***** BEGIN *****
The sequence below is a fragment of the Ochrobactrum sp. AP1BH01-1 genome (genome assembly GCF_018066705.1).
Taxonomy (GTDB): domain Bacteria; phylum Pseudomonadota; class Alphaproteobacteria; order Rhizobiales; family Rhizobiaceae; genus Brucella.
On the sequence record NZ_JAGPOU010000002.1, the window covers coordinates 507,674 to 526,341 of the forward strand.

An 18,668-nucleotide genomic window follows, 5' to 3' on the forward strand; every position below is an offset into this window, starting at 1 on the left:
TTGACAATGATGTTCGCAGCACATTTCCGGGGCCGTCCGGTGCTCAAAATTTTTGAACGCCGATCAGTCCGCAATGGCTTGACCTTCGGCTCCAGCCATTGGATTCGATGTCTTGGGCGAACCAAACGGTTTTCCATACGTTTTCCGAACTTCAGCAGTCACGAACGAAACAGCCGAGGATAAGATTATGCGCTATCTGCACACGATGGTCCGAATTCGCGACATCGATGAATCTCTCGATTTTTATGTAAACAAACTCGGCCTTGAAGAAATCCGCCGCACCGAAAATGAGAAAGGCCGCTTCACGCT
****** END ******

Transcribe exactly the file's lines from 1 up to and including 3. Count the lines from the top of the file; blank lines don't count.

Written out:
The sequence below is a fragment of the Ochrobactrum sp. AP1BH01-1 genome (genome assembly GCF_018066705.1).
Taxonomy (GTDB): domain Bacteria; phylum Pseudomonadota; class Alphaproteobacteria; order Rhizobiales; family Rhizobiaceae; genus Brucella.
On the sequence record NZ_JAGPOU010000002.1, the window covers coordinates 507,674 to 526,341 of the forward strand.